Navigating the SEC's 2024 Examination Priorities
This year, the U.S. Securities and Exchange Commission's Division of Examinations took an early step by unveiling its 2024 examination priorities in October. In this blog post, we delve into the key highlights and offer insights for financial firms to navigate the evolving regulatory landscape.
1. Outreach and Transparency
The Division of Examinations has commendably enhanced transparency in recent years through risk alerts and compliance outreach events. This increased transparency not only benefits firms under examination but also prompts improvements in compliance for all registrants. As part of this, the 2024 priorities emphasize the importance of compliance professionals reviewing the April 2023 Staff Bulletin for insights into obligations when recommending complex products.
2. Complex Products
Concerns surrounding complex, high-cost, and illiquid products persist in the 2024 priorities. The SEC plans to scrutinize leveraged exchange-traded funds, derivatives, variable annuities, and nontraded real estate investment trusts. Compliance professionals are advised to stay abreast of Regulation Best Interest and the 2019 fiduciary interpretation, with a specific focus on the April 2023 Staff Bulletin for Broker-Dealers and Investment Advisers Care Obligations.
3. Investment Advisers' Duty of Care
A notable shift in priorities is the increased focus on advisers' adherence to the duty of care. This signals a departure from the historical emphasis on the duty of loyalty. The 2024 priorities indicate a review of account types, product lineups, and investment strategies for consistency with retail advisory clients' investment objectives.
4. Private Funds Examination
Private funds remain a perennial examination priority, with a spotlight on limited partnership advisory committees. The 2024 priorities express skepticism about the adequacy of these committees, with a specific focus on adherence to contractual requirements, including notification and consent processes. Fee and expense calculations and disclosures continue to be areas of concern for exam staff.
5. Investment Companies Focus
Investment company exams are set to increase, with a particular emphasis on addressing the backlog of registered investment companies that have never been examined. The priorities also serve as a reminder to investment companies regarding their anti-money laundering (AML) obligations, following a recent enforcement action against an investment adviser for AML-related violations.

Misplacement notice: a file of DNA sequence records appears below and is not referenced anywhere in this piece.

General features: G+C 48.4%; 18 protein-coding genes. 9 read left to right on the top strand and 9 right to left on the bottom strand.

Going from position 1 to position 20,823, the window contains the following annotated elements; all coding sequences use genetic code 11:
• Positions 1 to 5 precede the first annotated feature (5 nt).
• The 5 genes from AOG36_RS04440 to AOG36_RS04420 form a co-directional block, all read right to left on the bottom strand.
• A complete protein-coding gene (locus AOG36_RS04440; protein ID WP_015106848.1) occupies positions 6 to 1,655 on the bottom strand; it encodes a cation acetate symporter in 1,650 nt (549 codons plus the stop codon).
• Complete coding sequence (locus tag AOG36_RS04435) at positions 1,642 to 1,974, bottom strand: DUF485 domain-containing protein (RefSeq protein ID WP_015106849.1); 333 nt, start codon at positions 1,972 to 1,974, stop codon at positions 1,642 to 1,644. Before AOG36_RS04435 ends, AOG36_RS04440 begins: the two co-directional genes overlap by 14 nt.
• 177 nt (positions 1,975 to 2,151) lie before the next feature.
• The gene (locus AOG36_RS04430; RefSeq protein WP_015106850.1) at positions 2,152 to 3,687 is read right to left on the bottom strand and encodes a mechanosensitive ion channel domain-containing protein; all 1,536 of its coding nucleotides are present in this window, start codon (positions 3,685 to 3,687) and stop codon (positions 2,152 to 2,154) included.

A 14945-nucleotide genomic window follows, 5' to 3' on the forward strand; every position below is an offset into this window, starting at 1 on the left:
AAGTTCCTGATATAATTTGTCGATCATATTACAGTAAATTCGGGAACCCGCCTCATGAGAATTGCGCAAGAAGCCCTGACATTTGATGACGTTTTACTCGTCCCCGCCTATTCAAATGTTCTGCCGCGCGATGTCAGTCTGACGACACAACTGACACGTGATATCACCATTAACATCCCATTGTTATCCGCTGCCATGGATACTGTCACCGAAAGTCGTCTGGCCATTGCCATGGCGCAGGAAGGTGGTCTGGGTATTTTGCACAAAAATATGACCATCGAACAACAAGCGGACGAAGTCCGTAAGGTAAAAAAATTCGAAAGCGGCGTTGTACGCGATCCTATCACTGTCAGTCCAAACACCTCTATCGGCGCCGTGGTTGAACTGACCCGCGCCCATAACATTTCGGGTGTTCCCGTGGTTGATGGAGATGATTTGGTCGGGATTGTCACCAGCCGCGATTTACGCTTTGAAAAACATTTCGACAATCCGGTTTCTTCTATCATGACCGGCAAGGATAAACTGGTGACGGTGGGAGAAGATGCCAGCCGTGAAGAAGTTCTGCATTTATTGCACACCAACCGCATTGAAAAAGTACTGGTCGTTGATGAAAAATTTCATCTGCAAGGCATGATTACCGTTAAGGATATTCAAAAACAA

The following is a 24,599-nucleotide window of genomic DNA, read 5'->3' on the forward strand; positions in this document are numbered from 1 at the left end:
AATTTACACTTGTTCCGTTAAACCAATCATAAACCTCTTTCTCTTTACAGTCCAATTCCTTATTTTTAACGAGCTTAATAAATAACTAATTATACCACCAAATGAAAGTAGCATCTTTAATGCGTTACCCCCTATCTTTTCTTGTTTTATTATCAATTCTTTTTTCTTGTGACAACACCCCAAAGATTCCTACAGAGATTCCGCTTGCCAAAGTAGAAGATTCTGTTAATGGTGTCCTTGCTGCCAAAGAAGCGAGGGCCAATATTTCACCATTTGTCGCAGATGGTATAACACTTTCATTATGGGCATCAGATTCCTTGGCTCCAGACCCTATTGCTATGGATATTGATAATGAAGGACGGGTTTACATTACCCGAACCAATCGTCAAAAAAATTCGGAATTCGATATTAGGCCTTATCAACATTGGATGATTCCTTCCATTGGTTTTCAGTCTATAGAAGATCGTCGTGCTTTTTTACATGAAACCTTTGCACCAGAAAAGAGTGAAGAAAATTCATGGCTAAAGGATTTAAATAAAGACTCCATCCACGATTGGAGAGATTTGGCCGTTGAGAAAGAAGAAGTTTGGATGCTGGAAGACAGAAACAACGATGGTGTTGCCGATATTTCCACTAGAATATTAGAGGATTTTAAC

6. Broker-Dealers Examination
For broker-dealers, a continued focus on Regulation Best Interest is evident. The priorities outline specific product categories likely to be examined, including complex products, higher-cost products,
illiquid products, proprietary products, and microcap securities. Additionally, there is a subtle shift back to fundamentals, emphasizing the net capital rule, customer protection rule, and various trading practices.
7. ESG, Artificial Intelligence, and Cybersecurity
While Environmental, Social, and Corporate Governance (ESG) is not explicitly mentioned, the blog cautions against overlooking its importance, given Chair Gary Gensler's focus. The SEC is expected to test ESG truth in advertising and compliance with the recently amended names rule. The emergence of artificial intelligence in financial practices prompts a specialized team to evaluate associated risks. Cybersecurity remains a perennial concern, with a focus on operational resiliency and compliance with related regulations.
8. Higher Interest Rates and Commercial Real Estate
The 2024 priorities reflect concerns about strategies addressing rising interest rates and private funds' exposure to market volatility and higher interest rates. While concerns about the commercial real estate market have somewhat diminished, the valuation of illiquid or difficult-to-value assets, such as commercial real estate, remains under scrutiny.
9. Off-Channel Communications and Cybersecurity
Off-channel communications continue to be a critical issue, following significant penalties in recent fiscal years. The exam staff will play a key role in efforts to ensure compliance with communication obligations under the Exchange Act and the Advisers Act. Cybersecurity remains a perennial risk, with a focus on operational resiliency and compliance with identity theft prevention programs.
10. Cryptocurrency and Other New Rules
Given Chair Gensler's emphasis on cryptocurrency regulation, the exam staff will scrutinize registrants' adherence to their standard of care when recommending crypto products. Other new rules, including municipal advisers' compliance with MSRB Rule G-46 and broker-dealers' preparations for the shortening of the trade settlement cycle to T+1, are also on the agenda.
11. Operational Update and Recap of FY 2023
The 2024 priorities highlight the SEC staff's return to office and the continued use of virtual options for examiners and registrants. The blog notes the absence of specific metrics for fiscal year 2023 but anticipates that a majority of exams in fiscal 2024 will remain virtual.
Conclusion: Navigating the Regulatory Landscape
In conclusion, the SEC's Division of Examinations plays a crucial role in overseeing the financial services industry. By closely examining the subtle shifts in the 2024 examination priorities and ensuring adherence to rules and guidance, financial firms can mitigate the risk of serious compliance deficiencies or enforcement actions. Staying informed and proactive is key in navigating the dynamic regulatory landscape set forth by the SEC. For a comprehensive approach to compliance, consult with legal experts well-versed in SEC regulations to ensure your firm is well-prepared for the challenges ahead